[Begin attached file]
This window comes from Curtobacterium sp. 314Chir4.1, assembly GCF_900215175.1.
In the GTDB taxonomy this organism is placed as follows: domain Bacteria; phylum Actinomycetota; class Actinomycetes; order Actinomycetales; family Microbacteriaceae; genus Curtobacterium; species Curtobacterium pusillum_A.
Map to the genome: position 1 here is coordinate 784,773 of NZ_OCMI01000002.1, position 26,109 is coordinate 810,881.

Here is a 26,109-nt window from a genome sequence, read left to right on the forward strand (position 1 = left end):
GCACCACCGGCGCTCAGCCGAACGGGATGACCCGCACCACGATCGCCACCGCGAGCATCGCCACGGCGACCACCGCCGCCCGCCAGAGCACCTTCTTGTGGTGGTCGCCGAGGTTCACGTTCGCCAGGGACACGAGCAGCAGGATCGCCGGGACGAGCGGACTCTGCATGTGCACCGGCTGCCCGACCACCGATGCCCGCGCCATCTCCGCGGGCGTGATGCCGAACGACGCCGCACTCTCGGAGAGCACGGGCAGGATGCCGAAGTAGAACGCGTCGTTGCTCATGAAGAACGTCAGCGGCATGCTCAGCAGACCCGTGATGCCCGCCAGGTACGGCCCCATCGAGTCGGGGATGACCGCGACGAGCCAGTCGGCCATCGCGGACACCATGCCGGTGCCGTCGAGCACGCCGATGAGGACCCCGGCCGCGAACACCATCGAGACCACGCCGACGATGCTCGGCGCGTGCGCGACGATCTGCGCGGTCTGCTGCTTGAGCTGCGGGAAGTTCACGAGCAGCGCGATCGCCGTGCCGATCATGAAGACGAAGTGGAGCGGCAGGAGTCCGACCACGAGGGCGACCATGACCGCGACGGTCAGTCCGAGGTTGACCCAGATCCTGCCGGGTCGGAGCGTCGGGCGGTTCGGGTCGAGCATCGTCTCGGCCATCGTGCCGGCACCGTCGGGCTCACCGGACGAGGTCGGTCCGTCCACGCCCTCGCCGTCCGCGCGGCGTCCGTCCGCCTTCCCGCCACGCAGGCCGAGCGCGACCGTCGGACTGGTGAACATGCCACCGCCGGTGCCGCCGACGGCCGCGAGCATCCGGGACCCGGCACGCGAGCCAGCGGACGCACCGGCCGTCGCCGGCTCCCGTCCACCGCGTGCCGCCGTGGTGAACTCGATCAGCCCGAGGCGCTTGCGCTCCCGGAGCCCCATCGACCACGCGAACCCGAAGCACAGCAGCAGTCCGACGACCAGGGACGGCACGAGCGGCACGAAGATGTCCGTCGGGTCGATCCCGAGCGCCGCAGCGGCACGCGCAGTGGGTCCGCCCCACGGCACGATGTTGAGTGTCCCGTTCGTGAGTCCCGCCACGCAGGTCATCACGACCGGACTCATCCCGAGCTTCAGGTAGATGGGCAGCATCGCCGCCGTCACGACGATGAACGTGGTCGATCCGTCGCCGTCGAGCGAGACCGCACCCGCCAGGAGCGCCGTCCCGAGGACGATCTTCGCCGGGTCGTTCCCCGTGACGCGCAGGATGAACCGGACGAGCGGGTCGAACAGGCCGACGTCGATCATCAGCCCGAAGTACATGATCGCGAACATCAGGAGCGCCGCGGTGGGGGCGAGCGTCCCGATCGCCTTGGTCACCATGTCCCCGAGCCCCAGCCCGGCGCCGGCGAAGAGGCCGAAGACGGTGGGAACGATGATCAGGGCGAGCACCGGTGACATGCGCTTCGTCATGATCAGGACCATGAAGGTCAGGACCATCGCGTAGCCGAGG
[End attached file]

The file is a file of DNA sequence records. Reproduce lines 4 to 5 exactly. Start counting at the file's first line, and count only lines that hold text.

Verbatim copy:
Here is a 26,109-nt window from a genome sequence, read left to right on the forward strand (position 1 = left end):
GCACCACCGGCGCTCAGCCGAACGGGATGACCCGCACCACGATCGCCACCGCGAGCATCGCCACGGCGACCACCGCCGCCCGCCAGAGCACCTTCTTGTGGTGGTCGCCGAGGTTCACGTTCGCCAGGGACACGAGCAGCAGGATCGCCGGGACGAGCGGACTCTGCATGTGCACCGGCTGCCCGACCACCGATGCCCGCGCCATCTCCGCGGGCGTGATGCCGAACGACGCCGCACTCTCGGAGAGCACGGGCAGGATGCCGAAGTAGAACGCGTCGTTGCTCATGAAGAACGTCAGCGGCATGCTCAGCAGACCCGTGATGCCCGCCAGGTACGGCCCCATCGAGTCGGGGATGACCGCGACGAGCCAGTCGGCCATCGCGGACACCATGCCGGTGCCGTCGAGCACGCCGATGAGGACCCCGGCCGCGAACACCATCGAGACCACGCCGACGATGCTCGGCGCGTGCGCGACGATCTGCGCGGTCTGCTGCTTGAGCTGCGGGAAGTTCACGAGCAGCGCGATCGCCGTGCCGATCATGAAGACGAAGTGGAGCGGCAGGAGTCCGACCACGAGGGCGACCATGACCGCGACGGTCAGTCCGAGGTTGACCCAGATCCTGCCGGGTCGGAGCGTCGGGCGGTTCGGGTCGAGCATCGTCTCGGCCATCGTGCCGGCACCGTCGGGCTCACCGGACGAGGTCGGTCCGTCCACGCCCTCGCCGTCCGCGCGGCGTCCGTCCGCCTTCCCGCCACGCAGGCCGAGCGCGACCGTCGGACTGGTGAACATGCCACCGCCGGTGCCGCCGACGGCCGCGAGCATCCGGGACCCGGCACGCGAGCCAGCGGACGCACCGGCCGTCGCCGGCTCCCGTCCACCGCGTGCCGCCGTGGTGAACTCGATCAGCCCGAGGCGCTTGCGCTCCCGGAGCCCCATCGACCACGCGAACCCGAAGCACAGCAGCAGTCCGACGACCAGGGACGGCACGAGCGGCACGAAGATGTCCGTCGGGTCGATCCCGAGCGCCGCAGCGGCACGCGCAGTGGGTCCGCCCCACGGCACGATGTTGAGTGTCCCGTTCGTGAGTCCCGCCACGCAGGTCATCACGACCGGACTCATCCCGAGCTTCAGGTAGATGGGCAGCATCGCCGCCGTCACGACGATGAACGTGGTCGATCCGTCGCCGTCGAGCGAGACCGCACCCGCCAGGAGCGCCGTCCCGAGGACGATCTTCGCCGGGTCGTTCCCCGTGACGCGCAGGATGAACCGGACGAGCGGGTCGAACAGGCCGACGTCGATCATCAGCCCGAAGTACATGATCGCGAACATCAGGAGCGCCGCGGTGGGGGCGAGCGTCCCGATCGCCTTGGTCACCATGTCCCCGAGCCCCAGCCCGGCGCCGGCGAAGAGGCCGAAGACGGTGGGAACGATGATCAGGGCGAGCACCGGTGACATGCGCTTCGTCATGATCAGGACCATGAAGGTCAGGACCATCGCGTAGCCGAGG